Governor Mike Parson extended the statewide “Stay Home Missouri” Order through May 3, 2020, and announced the state’s initial framework to help Missouri safely and gradually move into the recovery phase of COVID-19 in a briefing April 16, 2020.

“We are seeing very early signs in the data leading us to be cautiously optimistic that Missouri is beginning to slow the course of the infection and see improvement, even in our hardest hit areas like St. Louis and Kansas City,” Governor Parson said. “Today, I am extending the ‘Stay Home Missouri’ Order through Sunday, May 3, so we can prepare to reopen the economy and get Missourians back to work.”

Governor Parson thanked Missourians for their efforts and commitment to following the “Stay Home Missouri Order,” which has helped improve projections for the course of COVID-19 in Missouri.

“I’m so proud of the people of Missouri,” Governor Parson said. “You have listened. You have taken social distancing seriously. You have looked out for each other, and you have followed the Stay Home Order. Because of your diligent efforts and sacrifices, we are able to put Missourians back to work.”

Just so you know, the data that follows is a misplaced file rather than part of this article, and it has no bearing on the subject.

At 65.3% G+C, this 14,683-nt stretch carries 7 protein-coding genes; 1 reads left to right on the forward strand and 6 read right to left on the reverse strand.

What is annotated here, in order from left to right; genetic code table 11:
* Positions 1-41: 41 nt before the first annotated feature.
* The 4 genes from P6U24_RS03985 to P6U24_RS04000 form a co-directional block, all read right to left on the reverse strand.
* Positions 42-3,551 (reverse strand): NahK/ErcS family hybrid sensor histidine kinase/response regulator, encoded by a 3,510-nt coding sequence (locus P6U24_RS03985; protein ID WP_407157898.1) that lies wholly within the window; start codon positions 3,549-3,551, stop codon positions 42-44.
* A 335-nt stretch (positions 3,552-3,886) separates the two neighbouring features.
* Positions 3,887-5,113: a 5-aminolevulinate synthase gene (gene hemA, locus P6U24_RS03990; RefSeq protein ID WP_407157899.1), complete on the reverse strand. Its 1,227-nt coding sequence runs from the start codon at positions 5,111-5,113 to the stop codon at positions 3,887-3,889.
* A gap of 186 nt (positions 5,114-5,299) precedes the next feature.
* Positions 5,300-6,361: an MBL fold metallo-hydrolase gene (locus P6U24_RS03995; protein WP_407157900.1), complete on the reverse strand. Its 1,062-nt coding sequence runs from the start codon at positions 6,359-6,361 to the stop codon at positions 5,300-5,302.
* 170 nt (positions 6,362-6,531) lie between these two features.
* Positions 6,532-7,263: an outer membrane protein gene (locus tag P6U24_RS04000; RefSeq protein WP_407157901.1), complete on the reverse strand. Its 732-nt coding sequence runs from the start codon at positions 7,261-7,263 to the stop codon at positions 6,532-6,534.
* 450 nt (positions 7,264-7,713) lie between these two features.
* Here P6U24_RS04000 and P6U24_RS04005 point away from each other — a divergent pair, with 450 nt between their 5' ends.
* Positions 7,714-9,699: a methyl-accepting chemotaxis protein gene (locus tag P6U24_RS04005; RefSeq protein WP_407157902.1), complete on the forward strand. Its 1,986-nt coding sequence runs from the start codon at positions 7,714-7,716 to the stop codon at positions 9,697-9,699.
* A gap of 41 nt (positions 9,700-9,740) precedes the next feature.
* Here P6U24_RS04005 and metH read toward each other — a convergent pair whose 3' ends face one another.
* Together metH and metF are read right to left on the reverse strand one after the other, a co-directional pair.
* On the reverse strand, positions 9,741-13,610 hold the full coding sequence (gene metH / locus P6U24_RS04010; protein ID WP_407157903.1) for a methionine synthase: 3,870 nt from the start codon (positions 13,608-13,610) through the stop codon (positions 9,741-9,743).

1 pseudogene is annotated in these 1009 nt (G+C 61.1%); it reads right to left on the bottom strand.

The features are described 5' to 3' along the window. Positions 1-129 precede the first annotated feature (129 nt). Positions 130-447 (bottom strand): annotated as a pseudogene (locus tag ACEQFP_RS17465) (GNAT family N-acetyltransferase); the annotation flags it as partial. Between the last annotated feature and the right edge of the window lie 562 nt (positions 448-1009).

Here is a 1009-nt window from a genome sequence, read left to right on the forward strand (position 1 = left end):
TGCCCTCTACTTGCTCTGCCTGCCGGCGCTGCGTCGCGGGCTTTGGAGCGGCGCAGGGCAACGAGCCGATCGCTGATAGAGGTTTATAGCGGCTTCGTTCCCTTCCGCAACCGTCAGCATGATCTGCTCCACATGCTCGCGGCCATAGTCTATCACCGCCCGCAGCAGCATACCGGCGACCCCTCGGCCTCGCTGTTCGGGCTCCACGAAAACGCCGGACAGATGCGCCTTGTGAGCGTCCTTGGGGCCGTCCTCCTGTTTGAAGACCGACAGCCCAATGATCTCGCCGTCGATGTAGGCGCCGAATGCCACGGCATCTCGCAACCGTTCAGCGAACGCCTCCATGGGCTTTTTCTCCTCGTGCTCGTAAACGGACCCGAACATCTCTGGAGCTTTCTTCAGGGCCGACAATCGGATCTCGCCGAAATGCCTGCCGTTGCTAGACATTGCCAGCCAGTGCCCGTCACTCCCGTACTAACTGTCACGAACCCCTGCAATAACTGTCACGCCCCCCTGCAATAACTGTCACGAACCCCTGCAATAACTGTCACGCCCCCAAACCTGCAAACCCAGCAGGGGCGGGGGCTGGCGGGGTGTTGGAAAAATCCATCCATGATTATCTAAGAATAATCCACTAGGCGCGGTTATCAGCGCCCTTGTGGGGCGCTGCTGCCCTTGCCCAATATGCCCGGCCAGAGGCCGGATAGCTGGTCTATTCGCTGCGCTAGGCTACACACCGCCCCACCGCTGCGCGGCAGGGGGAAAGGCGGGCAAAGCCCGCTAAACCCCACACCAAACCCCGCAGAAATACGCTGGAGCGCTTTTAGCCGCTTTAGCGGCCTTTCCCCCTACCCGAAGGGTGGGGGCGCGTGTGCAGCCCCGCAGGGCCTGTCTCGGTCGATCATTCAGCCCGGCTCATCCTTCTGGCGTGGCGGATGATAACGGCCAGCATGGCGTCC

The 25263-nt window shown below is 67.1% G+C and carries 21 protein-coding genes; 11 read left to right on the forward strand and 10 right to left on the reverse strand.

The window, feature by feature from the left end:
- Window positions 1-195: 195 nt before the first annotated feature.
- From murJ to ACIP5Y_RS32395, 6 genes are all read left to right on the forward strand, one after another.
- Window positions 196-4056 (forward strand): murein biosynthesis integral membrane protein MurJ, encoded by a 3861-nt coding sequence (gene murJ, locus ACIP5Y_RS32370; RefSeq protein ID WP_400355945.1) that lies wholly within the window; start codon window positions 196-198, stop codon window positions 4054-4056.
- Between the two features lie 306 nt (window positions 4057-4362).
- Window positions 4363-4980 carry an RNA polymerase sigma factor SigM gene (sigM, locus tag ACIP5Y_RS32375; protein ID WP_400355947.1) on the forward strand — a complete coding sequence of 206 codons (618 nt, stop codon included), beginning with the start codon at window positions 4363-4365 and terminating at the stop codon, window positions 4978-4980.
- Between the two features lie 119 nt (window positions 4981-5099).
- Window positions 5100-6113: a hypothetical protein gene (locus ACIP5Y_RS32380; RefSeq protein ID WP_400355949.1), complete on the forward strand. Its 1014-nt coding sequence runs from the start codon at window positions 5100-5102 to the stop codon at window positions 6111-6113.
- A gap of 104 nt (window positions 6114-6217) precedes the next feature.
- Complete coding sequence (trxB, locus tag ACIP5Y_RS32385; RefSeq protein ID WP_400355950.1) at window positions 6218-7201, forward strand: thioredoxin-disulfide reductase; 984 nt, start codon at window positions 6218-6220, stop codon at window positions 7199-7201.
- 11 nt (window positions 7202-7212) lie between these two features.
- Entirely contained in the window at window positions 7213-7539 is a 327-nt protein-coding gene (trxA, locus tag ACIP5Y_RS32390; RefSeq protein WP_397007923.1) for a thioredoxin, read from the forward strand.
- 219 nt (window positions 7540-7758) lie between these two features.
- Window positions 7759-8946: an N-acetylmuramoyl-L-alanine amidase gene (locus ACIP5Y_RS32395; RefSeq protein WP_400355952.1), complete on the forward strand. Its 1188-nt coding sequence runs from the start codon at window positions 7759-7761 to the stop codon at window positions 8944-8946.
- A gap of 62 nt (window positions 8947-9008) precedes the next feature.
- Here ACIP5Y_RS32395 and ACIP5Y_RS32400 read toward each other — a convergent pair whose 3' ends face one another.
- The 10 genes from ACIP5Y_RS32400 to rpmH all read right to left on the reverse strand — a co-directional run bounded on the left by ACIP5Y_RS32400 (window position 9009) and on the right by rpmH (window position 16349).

Between now and May 4, the Governor’s Office will continue to monitor the situation and work with Missouri’s hospitals, health care providers, public health experts, business leaders, and state departments to develop a plan.

The state’s approach to recovery will be deliberate and data-driven with two initial phases intended to protect those most at risk of exposure to COVID-19 while returning Missouri to a new normal.

The “Show Me Strong Recovery” plan will rest on four essential pillars:

1) Rapidly expand testing capacity and volume in the state, including testing for those who are currently contagious and those who have developed immunity to the virus.